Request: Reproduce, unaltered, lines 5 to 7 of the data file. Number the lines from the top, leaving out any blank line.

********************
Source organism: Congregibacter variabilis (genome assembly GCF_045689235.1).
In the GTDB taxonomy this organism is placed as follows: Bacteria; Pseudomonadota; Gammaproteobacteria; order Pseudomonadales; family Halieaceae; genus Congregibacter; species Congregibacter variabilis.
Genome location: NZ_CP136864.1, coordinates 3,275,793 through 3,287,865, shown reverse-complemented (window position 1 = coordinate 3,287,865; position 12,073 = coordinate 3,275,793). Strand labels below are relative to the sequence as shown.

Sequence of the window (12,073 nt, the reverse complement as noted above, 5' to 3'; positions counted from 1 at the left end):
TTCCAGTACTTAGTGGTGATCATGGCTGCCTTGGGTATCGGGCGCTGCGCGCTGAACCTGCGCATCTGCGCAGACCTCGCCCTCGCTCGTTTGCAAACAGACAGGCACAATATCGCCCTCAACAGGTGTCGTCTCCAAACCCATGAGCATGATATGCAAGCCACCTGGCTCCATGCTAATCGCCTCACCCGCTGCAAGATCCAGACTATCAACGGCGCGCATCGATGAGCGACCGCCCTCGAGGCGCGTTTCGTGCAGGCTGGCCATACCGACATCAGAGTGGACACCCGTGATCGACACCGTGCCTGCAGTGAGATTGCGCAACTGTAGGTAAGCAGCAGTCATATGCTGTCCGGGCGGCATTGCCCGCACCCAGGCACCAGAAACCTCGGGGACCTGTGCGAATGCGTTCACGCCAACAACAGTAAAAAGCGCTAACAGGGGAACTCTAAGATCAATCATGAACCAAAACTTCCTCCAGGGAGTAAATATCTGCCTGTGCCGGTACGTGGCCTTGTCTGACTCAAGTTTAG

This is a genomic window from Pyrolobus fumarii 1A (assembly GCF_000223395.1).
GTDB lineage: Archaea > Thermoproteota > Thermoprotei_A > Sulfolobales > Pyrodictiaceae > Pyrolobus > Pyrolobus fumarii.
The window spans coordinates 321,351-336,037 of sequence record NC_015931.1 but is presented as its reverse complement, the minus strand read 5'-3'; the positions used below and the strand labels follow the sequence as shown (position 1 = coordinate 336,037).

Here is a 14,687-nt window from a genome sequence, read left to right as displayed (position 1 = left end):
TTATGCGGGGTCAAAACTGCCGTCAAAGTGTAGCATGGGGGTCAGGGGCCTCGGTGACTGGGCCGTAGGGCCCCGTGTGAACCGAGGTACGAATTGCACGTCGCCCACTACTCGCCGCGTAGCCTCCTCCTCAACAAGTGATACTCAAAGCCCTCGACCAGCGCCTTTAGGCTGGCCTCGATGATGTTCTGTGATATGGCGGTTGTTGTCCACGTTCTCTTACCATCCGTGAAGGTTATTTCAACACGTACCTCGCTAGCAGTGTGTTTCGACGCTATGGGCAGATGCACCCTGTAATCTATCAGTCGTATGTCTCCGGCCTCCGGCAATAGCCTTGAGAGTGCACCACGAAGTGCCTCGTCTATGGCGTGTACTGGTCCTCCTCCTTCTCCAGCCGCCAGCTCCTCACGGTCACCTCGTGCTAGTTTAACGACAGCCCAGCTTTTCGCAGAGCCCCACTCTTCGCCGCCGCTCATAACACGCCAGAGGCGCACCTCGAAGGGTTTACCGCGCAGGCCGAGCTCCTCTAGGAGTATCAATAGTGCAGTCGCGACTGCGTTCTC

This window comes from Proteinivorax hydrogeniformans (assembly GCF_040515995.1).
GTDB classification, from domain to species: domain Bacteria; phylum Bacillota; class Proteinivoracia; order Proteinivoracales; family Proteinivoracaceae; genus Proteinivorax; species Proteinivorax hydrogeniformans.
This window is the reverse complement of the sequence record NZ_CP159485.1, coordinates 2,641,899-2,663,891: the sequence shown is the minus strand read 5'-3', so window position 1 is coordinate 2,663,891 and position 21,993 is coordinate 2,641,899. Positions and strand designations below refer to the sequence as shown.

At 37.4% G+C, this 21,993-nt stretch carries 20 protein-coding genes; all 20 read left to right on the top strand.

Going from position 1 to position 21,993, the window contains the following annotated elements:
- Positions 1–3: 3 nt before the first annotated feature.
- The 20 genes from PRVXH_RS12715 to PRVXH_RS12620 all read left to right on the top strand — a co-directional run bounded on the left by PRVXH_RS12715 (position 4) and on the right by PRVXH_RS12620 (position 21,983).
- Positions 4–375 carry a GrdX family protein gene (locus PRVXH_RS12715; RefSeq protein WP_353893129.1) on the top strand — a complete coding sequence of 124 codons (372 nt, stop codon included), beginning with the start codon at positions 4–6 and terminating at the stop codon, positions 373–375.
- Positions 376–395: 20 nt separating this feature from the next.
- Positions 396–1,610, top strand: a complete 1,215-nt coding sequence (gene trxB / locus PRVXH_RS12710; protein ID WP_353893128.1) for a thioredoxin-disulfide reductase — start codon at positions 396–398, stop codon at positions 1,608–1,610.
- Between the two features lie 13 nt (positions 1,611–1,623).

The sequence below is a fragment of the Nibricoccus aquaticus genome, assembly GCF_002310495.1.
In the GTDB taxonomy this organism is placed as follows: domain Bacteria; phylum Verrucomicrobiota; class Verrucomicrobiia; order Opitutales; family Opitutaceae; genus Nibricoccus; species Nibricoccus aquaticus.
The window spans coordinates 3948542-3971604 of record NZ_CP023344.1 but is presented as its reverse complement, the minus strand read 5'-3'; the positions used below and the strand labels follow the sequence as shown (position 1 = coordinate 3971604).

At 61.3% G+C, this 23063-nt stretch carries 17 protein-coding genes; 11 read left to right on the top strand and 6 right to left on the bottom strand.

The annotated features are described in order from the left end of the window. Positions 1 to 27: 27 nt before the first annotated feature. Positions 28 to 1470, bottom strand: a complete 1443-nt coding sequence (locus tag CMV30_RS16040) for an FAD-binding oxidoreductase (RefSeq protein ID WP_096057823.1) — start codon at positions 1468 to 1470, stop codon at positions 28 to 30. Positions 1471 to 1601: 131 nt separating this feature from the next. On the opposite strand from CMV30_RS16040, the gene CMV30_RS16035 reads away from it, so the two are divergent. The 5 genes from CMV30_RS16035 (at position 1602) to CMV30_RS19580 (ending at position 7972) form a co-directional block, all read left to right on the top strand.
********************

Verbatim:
TTCCAGTACTTAGTGGTGATCATGGCTGCCTTGGGTATCGGGCGCTGCGCGCTGAACCTGCGCATCTGCGCAGACCTCGCCCTCGCTCGTTTGCAAACAGACAGGCACAATATCGCCCTCAACAGGTGTCGTCTCCAAACCCATGAGCATGATATGCAAGCCACCTGGCTCCATGCTAATCGCCTCACCCGCTGCAAGATCCAGACTATCAACGGCGCGCATCGATGAGCGACCGCCCTCGAGGCGCGTTTCGTGCAGGCTGGCCATACCGACATCAGAGTGGACACCCGTGATCGACACCGTGCCTGCAGTGAGATTGCGCAACTGTAGGTAAGCAGCAGTCATATGCTGTCCGGGCGGCATTGCCCGCACCCAGGCACCAGAAACCTCGGGGACCTGTGCGAATGCGTTCACGCCAACAACAGTAAAAAGCGCTAACAGGGGAACTCTAAGATCAATCATGAACCAAAACTTCCTCCAGGGAGTAAATATCTGCCTGTGCCGGTACGTGGCCTTGTCTGACTCAAGTTTAG

This is a genomic window from Pyrolobus fumarii 1A (assembly GCF_000223395.1).
GTDB lineage: Archaea > Thermoproteota > Thermoprotei_A > Sulfolobales > Pyrodictiaceae > Pyrolobus > Pyrolobus fumarii.